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John de Britto, was born in Lisbon on March 1, 1647 to a noble Portuguese family. His father died while serving as Viceroy of Brazil.

Growing up, John was a playmate to the future King of Portugal, Pedro II. At fifteen, the young nobleman applied to join the Society of Jesus into which he was duly accepted. His talent for academic excellence was soon noted by his superiors; however, John’s great admiration and devotion to St. Francis Xavier urged him to apply to serve in the Indian missions.

Amid strong opposition from his family, in 1673 John traveled to Madura in southern India.

As he traveled throughout India on foot, John lived austerely. He dressed himself in the saffron cloak and turban of the native Indians, abstained from eating meat and lived humbly. Through his holy efforts, John soon became well-known, and developed a group of catechists.

Though the practice of Catholicism was not illegal in India, John was hated by many because of his faith. He and his followers were often subjected to agonizing torture, but each time John miraculously recovered.

In 1683, John was banished from India, and departed for Portugal. Returning soon after, the ardent missionary continued in his apostolate for three more years. In 1693, he was again arrested, tortured and once more commanded to leave India. When he refused, John was sentenced to death. “I await death, and I await it with impatience,” he wrote to his superior. “It has always been the object of my prayers. It forms today the most precious reward of my labors and my sufferings.”

On February 4, John de Britto was executed. As he knelt at the execution block, the rajah's order of death was read aloud.

The executioner hesitated, but John said to him, "My friend, I have prayed to God. On my part, I have done what I should do. Now do your part.”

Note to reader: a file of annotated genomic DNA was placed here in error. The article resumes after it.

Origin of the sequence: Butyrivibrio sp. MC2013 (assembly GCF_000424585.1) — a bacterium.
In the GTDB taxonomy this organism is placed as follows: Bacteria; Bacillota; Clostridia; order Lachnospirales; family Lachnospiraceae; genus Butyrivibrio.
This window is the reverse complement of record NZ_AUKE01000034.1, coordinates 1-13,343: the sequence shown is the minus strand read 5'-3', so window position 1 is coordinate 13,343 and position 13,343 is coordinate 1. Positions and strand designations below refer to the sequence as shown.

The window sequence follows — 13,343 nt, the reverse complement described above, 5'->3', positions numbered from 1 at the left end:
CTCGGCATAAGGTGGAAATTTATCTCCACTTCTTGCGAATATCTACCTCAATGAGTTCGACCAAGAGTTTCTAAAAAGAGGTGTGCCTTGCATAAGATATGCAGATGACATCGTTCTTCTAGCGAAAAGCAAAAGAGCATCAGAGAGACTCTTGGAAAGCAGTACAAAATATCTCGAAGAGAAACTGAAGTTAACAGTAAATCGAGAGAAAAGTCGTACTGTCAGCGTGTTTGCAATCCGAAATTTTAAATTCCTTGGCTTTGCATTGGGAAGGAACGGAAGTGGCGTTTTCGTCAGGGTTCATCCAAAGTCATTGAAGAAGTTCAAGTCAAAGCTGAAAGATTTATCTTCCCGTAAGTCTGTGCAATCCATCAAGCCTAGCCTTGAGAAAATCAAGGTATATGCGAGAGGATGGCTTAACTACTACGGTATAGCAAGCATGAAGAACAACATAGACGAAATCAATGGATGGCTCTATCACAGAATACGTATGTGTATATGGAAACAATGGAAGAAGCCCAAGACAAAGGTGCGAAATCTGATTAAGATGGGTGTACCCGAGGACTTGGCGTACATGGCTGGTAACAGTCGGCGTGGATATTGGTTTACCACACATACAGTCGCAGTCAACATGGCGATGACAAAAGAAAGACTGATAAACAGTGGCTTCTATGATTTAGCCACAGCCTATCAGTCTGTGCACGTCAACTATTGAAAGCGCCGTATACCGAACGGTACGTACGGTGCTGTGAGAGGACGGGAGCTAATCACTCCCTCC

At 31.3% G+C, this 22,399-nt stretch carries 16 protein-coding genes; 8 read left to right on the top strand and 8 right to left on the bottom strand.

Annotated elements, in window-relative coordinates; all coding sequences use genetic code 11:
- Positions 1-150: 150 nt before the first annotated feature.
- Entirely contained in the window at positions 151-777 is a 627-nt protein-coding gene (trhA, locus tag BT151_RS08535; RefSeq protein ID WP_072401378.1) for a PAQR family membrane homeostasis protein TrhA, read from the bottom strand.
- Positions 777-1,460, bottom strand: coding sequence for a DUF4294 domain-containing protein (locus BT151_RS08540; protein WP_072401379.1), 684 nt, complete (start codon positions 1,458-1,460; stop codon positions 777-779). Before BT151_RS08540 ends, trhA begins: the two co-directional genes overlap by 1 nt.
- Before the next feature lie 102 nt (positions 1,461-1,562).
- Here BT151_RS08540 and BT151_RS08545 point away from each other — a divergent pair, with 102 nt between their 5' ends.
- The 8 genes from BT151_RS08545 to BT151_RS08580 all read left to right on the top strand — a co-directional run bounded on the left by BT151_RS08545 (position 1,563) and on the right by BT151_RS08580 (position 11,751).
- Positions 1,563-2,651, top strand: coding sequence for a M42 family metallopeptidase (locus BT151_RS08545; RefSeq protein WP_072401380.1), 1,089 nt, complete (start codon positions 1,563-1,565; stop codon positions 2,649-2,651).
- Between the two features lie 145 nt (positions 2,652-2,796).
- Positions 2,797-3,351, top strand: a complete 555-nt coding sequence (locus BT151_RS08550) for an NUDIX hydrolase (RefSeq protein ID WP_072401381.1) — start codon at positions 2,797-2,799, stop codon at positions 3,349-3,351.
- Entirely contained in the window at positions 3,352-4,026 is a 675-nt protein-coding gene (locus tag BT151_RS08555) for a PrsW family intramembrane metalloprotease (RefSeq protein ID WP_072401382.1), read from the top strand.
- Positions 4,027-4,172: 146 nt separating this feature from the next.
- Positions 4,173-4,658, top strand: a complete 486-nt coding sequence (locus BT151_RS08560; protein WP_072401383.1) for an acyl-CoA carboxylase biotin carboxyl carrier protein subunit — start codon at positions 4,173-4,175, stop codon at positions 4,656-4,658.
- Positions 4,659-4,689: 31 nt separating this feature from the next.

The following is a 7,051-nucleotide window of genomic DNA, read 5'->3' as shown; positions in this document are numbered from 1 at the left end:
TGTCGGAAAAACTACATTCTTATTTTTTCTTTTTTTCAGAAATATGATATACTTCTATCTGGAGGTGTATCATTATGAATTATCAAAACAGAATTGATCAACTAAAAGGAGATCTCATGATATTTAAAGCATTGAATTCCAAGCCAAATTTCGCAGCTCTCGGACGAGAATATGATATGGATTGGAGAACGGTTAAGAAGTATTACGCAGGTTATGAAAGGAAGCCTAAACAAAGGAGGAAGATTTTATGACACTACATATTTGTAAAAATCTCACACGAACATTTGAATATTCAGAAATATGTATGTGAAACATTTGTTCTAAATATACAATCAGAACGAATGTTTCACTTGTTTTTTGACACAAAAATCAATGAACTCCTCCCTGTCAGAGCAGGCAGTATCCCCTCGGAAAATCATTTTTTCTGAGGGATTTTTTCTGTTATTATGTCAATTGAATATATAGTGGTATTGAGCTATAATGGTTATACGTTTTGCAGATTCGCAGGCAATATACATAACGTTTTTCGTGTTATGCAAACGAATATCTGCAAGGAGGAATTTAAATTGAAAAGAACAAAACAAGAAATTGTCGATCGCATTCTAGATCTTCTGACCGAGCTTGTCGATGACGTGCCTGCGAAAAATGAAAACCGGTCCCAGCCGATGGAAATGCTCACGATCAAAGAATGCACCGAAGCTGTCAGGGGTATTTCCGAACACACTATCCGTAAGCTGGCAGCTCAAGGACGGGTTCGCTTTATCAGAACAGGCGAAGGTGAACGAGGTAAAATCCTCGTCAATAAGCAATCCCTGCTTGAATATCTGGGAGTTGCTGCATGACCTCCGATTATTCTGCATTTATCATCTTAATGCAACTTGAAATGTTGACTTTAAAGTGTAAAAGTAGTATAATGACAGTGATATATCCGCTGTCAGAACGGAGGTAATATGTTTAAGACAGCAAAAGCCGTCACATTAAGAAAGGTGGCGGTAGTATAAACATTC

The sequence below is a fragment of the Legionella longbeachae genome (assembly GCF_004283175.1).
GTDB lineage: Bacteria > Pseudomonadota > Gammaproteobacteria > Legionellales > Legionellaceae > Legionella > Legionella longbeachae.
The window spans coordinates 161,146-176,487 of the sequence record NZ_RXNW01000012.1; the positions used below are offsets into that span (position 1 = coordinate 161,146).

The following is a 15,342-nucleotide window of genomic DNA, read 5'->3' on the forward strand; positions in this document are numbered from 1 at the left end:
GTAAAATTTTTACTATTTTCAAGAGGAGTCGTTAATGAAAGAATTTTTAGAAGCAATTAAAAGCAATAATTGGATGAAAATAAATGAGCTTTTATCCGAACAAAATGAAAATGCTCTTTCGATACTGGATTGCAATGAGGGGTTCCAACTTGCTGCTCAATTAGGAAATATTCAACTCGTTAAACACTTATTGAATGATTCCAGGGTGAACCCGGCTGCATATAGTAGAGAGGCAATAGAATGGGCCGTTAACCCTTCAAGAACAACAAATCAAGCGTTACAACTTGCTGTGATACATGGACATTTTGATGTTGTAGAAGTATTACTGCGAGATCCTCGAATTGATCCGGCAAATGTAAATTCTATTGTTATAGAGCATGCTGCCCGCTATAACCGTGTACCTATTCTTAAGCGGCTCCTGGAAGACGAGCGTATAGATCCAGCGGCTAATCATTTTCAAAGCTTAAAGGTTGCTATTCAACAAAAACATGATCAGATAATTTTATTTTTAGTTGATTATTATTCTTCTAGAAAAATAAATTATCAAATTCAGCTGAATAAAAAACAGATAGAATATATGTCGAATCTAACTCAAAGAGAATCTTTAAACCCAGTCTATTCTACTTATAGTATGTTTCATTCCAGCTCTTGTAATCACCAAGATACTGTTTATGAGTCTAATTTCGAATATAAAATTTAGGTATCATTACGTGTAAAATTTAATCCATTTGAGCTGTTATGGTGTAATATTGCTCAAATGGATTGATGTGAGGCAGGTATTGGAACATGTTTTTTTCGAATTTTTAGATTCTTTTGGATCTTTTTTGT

John de Britto was canonized in 1947.

 


 

  

 

Quote of the day

DAILY QUOTE for November 12, 2019

Without the burden of afflictions it is impossible to reach...

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November 12

 

Without the burden of afflictions it is impossible to reach the height of grace.
The gift of grace increases as the struggles increase.

St. Rose of Lima


DEFEND Our Lady's HONOR !

Saint of the day

SAINT OF THE DAY

St. Josaphat Kunsevich

“Kill the papist!” His mutilated body was dragged to the...

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St. Josaphat Kunsevich

John Kunsevich was born in Lithuania around the year 1580. His father, a burgess for a wealthy family, raised his son as a Catholic and instilled in him a great love for the Holy Sacrifice of the Mass. As a young man John spent much of his time learning Church Slavonic as he desired to assist and participate more fully in the divine worship that he loved so much. In 1604, he entered the Monastery of the Holy Trinity at Vilna taking the name Josaphat, and dedicated his life to uniting the Ruthenians with the Roman Church.